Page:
There are a plethora of WPF charting solutions out there, both commercial and open source. I have tried quite a few but have yet to find one that is capable of handling highly dynamic data whilst also providing useful customisations such as centered axis or generating polar diagrams. I do most of my dynamic charts in OpenGL but labelling axis and data points using textured fonts lacks some of the polish I have seen in many WPF-based solutions. Thus I thought that, for my Windows apps, I would try porting my OpenGL chart library to WPF.
My wife and I had a bouncing baby boy late last year and man, did he arrive like a shrieking banshee from hell. That was four months I hope never to experience again and, thanks to a serious and prolonged lack of REM sleep, I hope soon to forget. Like all new parents, you just dig in and pray for things to slowly get back to normal. However, with the passing of time comes the dawning realisation that this is the new normal. Even though I really liked my previous life, this post isn't a rant about that. It's about some of the things I've discovered about my new one.
As I have mentioned in a couple of other posts, I have been working on the API for a suite of building performance analysis classes, with a particular focus on dynamic visualisation and interactive manipulation. Part of this involves implementing an event notification system so that changes can propagate through even the most complex object hierarchies without the user having to worry about the internal plumbing. Unfortunately the standard approaches that I have found aren't particularly suitable here, so I have had to hack out something of my own.
Whilst working on an analysis library recently, I have been trying to reconcile how best to define positional and directional information. Most 3D frameworks and APIs use a single
Vector class (or similar) to define a generic object with X, Y and Z properties, which is then used interchangeably to describe both points in space and direction vectors. The closer I look, however, the more I think that it's important to clearly distinguish between the two and treat them as separate classes in an API in order to avoid inadvertent user mistakes. Unfortunately there is no single knock-out justification for either approach, so the following are some simple contemplations on the subject as I try to work out which way to go.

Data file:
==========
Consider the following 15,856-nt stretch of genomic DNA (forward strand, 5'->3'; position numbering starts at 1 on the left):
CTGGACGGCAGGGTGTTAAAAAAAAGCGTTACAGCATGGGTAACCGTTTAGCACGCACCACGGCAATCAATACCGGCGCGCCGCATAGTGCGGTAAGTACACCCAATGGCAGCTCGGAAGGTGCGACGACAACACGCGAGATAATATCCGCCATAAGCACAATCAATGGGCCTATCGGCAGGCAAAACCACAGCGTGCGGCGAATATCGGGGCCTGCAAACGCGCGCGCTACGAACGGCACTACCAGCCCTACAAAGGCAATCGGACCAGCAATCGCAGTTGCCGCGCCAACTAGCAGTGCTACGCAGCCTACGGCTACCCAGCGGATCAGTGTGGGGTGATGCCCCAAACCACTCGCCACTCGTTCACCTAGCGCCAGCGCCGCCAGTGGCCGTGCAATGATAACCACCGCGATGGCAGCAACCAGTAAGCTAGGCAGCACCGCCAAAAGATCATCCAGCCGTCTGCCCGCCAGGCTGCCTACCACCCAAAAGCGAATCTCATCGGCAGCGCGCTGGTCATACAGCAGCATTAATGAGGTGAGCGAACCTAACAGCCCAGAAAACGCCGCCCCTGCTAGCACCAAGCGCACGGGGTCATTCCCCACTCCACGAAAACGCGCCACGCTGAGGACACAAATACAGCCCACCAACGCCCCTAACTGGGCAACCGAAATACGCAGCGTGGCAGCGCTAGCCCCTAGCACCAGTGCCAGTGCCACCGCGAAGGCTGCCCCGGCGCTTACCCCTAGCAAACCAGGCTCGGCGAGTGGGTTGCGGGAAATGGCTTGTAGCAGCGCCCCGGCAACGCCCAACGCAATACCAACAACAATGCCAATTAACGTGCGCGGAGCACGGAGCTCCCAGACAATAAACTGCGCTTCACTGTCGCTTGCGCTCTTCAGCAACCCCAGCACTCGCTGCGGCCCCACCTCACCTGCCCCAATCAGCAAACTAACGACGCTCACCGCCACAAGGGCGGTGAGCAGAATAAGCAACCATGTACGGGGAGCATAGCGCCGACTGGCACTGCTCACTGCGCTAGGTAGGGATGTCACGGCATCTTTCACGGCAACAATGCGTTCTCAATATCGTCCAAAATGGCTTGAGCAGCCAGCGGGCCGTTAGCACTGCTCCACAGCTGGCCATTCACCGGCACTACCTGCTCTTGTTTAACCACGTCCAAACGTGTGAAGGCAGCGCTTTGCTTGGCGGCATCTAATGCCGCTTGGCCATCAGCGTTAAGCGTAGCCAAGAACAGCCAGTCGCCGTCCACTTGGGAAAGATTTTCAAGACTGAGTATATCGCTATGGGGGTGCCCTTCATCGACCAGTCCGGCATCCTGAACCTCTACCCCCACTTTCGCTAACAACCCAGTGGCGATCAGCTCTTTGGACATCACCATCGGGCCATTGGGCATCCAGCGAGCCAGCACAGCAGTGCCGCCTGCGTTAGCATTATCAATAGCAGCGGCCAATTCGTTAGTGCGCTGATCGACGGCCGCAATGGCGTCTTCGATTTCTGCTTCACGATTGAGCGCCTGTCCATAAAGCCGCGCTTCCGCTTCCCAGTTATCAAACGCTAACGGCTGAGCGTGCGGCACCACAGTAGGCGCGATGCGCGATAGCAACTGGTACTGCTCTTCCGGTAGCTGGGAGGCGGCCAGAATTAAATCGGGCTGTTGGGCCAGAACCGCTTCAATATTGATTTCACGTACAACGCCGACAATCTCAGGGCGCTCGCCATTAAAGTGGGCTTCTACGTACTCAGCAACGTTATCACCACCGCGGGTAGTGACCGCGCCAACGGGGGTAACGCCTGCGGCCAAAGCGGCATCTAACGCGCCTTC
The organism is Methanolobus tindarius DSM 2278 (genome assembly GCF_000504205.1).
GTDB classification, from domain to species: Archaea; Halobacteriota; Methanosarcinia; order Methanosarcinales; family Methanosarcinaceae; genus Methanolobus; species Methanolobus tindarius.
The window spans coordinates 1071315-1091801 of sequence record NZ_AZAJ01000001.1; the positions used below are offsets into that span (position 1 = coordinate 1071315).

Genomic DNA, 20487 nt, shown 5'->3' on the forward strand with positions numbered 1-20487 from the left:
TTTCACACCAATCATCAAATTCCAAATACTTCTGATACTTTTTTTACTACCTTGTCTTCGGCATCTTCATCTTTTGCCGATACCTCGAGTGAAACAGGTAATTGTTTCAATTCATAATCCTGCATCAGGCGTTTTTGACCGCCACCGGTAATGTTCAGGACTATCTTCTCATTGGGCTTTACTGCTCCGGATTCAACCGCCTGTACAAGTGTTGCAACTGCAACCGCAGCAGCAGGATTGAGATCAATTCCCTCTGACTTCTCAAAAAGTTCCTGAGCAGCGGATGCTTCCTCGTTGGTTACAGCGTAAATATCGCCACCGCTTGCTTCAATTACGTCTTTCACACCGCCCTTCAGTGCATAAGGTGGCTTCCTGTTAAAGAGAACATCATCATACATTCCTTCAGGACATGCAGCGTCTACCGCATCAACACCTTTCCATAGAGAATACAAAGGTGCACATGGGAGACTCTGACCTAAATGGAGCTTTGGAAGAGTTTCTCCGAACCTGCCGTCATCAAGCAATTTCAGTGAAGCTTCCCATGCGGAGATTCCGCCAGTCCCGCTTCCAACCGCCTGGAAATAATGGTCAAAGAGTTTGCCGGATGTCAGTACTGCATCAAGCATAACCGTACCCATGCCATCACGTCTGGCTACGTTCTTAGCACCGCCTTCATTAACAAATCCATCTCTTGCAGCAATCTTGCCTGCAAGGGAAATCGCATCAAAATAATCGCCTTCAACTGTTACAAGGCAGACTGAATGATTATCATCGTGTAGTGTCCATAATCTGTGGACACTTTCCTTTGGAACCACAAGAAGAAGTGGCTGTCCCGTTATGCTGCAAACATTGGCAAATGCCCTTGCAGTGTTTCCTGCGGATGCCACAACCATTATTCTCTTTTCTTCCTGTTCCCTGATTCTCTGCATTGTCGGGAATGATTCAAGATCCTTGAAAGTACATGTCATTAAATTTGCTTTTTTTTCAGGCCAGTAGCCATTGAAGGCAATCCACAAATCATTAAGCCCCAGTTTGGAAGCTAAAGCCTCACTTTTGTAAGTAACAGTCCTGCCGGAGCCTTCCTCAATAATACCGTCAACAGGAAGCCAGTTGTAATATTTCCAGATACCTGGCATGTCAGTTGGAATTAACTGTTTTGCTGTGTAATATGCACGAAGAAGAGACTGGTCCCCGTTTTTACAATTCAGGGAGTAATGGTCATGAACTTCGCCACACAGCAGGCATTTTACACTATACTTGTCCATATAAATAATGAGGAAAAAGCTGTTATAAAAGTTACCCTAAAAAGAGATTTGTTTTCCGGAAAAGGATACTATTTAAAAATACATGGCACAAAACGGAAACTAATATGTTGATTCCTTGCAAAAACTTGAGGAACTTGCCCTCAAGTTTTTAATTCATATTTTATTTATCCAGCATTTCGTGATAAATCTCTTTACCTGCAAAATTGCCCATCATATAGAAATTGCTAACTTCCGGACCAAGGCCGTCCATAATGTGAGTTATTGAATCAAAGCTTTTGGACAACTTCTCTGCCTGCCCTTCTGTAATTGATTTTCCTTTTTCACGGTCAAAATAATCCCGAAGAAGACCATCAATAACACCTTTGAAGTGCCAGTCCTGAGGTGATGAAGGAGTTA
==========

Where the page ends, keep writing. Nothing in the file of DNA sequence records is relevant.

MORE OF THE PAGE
One of the projects I have been working on over the last few months is a graphical user-interface (GUI) library for Processing. The Java API to the library makes extensive use of sub-classing and the intention is that it be easily sub-classed by the end user to allow for deep customisation of its functionality. Deep customisation means allowing for any property in any of its classes to be easily overridden. Sounds trivial as this is what object-oriented programming and Java is all about, but it actually leads to an interesting code-design dilemma.
Technical illustrations and 3D graphs tend to need lots of different kinds of text - some bold/italic, some large/small, and often in a range of different colors or shades of grey. Having struggled with image-based font glyphs in 3D for ages, I've kinda had enough - so set out to develop my own parametric vector text in Processing/OpenGL. This applet is a demo of some of the types of 3D text object I've been playing with as well as some experiments with annotation arrows.
I recently upgraded to Reason 6 and had a bit of time over Christmas for some remixing and further experiments. Okay, I know what you are thinking, but I do have history here as I used to have a great MIDI setup in the late 80s and early 90s when I was a student. I've had Reason 4 for a while, but never the time to properly finish anything before. They're not everyone's cup of tea, but if you are interested in a little electronic music...